His compositions included concertos written for the cellist Mstislav Rostropovich and flautist James Galway and The Ring Without Words, a symphonic synthesis of Wagner's Ring cycle. His operatic adaptation of George Orwell's novel 1984, premiered in 2005 at the Royal Opera House and was roundly derided as a vanity project. "I've never seen such hateful reviews," he said.
He was born in 1930 in Neuilly-sur-Seine in the Parisian suburbs. He was said to be able to hum Brahms' Lullaby at eight months. Delighted by his perfect pitch and photographic memory, his American parents, Marie and Lincoln – an actor, poet and singer whose own talents were ignored by his violinist father – moved to Los Angeles, where Maazel took up violin and piano lessons from the age of five.
He began studying conducting under Vladimir Bakaleinikoff in 1937. By the time he was 11, the plump wunderkind had conducted at the 1939 World's Fair, shared a stage with Leopold Stokowski at the Hollywood Bowl and been interviewed by Time magazine, declaring: "I still have a lot of hard work ahead of me."
In August 1942 he made his debut with the New York Philharmonic, conducting a programme that included Mozart's Overture to The Marriage of Figaro and Beethoven's Fifth Symphony. "Undoubtedly some were sceptical," The New York Times reported, "but by the end of the evening there was no doubt of the boy's talents. The crowd applauded heartily, recalling him to the stage four times, and showed no disposition to disperse until it became obvious that no encore was forthcoming. The men of the orchestra joined in the applause."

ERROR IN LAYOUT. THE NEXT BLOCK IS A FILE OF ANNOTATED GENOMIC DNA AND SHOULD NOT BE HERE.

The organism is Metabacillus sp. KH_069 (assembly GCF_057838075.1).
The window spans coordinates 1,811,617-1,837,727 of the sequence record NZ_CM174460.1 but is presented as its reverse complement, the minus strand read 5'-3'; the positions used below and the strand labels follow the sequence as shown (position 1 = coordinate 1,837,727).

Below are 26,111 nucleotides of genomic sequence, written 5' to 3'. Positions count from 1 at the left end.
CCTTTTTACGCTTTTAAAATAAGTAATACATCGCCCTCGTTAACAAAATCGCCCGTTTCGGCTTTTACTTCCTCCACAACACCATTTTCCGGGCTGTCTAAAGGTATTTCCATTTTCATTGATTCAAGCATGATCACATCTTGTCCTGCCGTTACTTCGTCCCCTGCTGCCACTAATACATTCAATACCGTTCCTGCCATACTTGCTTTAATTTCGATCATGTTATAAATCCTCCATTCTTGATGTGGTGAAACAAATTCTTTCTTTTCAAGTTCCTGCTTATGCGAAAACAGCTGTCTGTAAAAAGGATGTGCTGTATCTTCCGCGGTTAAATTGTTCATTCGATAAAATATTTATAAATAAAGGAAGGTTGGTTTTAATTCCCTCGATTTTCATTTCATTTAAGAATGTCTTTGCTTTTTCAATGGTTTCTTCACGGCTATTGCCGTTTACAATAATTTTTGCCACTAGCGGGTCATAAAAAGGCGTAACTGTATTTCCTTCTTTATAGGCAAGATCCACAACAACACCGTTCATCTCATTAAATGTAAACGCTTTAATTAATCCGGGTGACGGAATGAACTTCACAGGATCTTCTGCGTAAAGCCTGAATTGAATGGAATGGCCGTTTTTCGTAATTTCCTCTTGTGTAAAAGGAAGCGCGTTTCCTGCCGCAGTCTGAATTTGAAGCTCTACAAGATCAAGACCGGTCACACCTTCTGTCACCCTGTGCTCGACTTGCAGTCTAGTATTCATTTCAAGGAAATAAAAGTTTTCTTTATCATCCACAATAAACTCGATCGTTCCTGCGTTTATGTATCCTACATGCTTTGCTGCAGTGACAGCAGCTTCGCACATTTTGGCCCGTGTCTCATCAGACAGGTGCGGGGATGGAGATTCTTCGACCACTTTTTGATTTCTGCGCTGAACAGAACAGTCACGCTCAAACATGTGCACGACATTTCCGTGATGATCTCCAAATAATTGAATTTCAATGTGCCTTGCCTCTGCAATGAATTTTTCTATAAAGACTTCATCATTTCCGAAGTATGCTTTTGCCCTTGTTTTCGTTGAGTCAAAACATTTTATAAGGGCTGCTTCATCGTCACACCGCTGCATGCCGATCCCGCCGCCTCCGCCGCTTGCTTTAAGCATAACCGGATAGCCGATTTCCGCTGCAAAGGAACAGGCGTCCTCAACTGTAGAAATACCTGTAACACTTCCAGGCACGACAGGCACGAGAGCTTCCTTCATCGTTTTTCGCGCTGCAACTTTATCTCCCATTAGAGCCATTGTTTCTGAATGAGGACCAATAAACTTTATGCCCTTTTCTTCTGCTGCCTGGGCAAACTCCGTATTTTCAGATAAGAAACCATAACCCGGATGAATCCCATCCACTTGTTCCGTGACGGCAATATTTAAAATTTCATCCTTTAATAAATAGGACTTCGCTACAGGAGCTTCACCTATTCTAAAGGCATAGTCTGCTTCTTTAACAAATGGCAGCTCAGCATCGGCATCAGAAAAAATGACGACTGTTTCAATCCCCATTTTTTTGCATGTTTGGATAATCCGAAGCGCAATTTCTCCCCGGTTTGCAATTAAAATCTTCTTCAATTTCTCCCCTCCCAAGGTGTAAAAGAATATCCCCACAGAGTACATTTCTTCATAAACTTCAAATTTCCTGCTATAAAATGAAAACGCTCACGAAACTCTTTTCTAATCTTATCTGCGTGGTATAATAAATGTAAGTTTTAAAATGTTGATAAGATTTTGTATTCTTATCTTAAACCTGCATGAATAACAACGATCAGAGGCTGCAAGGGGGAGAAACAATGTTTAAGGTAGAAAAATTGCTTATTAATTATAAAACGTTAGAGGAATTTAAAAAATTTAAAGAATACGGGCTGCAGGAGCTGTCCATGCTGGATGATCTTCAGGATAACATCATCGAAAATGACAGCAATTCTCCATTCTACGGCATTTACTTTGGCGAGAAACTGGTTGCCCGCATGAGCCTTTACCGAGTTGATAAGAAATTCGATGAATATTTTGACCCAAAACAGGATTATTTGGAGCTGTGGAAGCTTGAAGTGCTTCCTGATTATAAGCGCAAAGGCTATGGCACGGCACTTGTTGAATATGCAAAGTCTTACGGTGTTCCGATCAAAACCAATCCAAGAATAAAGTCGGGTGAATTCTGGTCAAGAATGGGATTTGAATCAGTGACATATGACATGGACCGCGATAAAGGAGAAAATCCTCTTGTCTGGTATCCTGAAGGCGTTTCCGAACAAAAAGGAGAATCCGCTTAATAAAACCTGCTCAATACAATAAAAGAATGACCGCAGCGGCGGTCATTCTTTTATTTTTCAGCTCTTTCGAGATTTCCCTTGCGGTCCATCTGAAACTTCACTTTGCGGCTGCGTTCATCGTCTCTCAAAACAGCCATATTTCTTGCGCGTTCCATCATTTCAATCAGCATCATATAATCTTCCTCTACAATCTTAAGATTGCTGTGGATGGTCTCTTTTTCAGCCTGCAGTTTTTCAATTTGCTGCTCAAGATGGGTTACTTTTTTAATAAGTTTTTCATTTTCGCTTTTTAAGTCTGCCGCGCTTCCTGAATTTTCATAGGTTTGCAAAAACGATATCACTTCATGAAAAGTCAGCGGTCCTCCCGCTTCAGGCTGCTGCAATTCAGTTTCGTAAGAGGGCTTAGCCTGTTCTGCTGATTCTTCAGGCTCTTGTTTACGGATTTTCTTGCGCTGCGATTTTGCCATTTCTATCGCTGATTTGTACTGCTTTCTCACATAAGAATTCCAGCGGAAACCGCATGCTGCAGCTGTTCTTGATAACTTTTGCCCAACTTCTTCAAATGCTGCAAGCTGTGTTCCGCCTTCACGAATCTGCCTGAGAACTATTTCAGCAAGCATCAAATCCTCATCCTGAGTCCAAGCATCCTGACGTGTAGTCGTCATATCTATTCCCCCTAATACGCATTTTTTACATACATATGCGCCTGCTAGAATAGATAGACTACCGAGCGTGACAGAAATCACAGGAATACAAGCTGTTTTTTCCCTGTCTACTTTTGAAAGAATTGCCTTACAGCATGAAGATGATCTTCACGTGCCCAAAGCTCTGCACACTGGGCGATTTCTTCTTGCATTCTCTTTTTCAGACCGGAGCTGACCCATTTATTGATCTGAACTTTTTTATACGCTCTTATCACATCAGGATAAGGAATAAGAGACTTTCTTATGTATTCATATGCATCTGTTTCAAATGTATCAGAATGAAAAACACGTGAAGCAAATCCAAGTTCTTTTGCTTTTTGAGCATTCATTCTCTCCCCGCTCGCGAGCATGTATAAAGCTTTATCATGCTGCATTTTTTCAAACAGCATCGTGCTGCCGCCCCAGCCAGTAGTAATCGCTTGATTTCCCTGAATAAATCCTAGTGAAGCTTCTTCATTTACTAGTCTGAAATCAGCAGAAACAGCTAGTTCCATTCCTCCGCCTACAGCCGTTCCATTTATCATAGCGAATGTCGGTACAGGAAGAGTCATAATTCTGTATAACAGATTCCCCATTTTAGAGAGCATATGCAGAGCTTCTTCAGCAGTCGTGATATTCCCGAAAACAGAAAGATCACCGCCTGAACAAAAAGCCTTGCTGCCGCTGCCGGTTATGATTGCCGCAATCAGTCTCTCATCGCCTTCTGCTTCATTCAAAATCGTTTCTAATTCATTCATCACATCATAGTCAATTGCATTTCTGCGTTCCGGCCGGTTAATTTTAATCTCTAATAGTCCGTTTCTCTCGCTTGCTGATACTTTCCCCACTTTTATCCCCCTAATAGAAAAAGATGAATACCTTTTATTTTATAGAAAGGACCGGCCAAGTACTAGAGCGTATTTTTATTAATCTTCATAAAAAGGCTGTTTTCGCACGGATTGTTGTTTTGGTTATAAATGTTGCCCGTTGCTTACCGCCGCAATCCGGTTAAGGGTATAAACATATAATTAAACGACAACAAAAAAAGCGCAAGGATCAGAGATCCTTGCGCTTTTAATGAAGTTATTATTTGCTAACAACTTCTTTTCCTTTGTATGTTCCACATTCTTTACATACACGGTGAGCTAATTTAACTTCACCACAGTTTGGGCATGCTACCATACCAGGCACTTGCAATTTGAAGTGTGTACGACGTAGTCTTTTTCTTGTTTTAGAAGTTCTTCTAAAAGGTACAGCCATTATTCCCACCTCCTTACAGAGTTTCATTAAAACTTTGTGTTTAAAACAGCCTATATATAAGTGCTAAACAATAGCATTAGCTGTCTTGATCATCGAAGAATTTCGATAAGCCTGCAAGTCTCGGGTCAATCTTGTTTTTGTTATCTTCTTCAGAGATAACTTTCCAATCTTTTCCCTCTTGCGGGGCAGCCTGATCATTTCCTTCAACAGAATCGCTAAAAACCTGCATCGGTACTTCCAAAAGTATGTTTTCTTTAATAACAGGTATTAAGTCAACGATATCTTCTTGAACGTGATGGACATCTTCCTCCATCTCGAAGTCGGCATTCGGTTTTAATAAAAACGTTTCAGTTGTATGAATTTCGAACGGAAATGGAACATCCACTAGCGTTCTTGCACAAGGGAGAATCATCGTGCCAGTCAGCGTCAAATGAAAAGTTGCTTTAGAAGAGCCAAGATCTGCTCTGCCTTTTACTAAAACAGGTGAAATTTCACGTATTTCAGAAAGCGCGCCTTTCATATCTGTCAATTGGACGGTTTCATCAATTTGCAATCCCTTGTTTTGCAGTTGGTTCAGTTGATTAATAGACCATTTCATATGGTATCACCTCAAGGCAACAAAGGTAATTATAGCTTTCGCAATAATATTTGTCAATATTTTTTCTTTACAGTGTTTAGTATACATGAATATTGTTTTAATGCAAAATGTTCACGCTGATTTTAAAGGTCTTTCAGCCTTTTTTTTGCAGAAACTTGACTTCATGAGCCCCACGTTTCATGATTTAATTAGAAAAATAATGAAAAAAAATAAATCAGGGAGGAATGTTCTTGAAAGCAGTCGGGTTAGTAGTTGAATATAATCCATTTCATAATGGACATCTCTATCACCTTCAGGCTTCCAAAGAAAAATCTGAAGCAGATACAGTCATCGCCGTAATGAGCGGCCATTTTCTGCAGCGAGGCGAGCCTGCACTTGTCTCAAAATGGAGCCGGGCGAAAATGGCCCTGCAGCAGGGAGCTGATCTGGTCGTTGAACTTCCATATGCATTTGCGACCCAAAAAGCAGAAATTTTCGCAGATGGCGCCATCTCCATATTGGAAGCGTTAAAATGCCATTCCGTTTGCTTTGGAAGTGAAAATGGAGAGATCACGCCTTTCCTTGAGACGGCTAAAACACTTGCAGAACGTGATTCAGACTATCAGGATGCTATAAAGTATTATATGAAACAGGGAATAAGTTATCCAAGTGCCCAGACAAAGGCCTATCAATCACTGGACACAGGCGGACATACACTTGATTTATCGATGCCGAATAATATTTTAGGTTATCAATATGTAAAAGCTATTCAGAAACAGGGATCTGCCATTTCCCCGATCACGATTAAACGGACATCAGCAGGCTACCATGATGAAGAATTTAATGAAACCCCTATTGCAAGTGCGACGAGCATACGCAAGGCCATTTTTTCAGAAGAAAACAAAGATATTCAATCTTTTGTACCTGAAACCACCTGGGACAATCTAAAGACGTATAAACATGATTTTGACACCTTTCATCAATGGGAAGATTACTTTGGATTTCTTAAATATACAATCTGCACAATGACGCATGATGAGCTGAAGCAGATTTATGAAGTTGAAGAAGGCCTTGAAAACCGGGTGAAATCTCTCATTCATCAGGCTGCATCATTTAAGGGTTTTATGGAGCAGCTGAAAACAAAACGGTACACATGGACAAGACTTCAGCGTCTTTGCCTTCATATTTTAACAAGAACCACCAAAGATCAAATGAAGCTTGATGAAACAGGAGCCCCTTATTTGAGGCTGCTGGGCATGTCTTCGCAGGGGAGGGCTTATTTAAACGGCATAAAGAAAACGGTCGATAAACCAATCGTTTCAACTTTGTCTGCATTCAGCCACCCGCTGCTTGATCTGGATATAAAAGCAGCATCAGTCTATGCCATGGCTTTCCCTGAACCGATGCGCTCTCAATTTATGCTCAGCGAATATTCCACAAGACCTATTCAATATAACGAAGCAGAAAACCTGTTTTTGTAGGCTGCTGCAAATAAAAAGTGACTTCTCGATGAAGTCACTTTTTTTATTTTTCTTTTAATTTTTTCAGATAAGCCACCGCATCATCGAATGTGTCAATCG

When he was 17 he enrolled at the University of Pittsburgh, supporting himself by playing violin and acting as apprentice conductor to the Pittsburgh Symphony. "I worked all day, had a string quartet, gave violin recitals, and went to night school from eight to midnight to study economics, literature, French and Russian," he recalled. It was the Italian conductor Victor de Sabata who persuaded him that conducting was his destiny, and Europe his destination.
In 1951, Maazel memorised a page of conversational Italian and bluffed his way into a Fulbright scholarship to study in Italy. Over the next decade he made a series of debuts in Europe and America, often directing from the violin. In 1960 he was both the first US conductor and the youngest-ever conductor to perform at Bayreuth. He made his debut at the Metropolitan Opera in 1962.
Maazel was married three times, the last time to the German actress Dietlinde Turban. The couple restored an antebellum mansion in Castleton, Virginia, where their three children were home-schooled, sharing the estate with a camel, a zebra, several emus, waxworks of the great composers and a 130-seat theatre.
In 2009, Maazel's Chateauville Foundation opened its first annual music festival on the property. He died of complications from pneumonia at home; he had been rehearsing for the sixth Castleton festival, which runs until 20 July.
Lorin Varencove Maazel, conductor and composer: born Neuilly-sur-Seine, France 6 March 1930; married firstly and secondly (three daughters, one son), 1986 Dietlinde Turban (one daughter, two sons); died Castleton, Virginia 13 July 2014.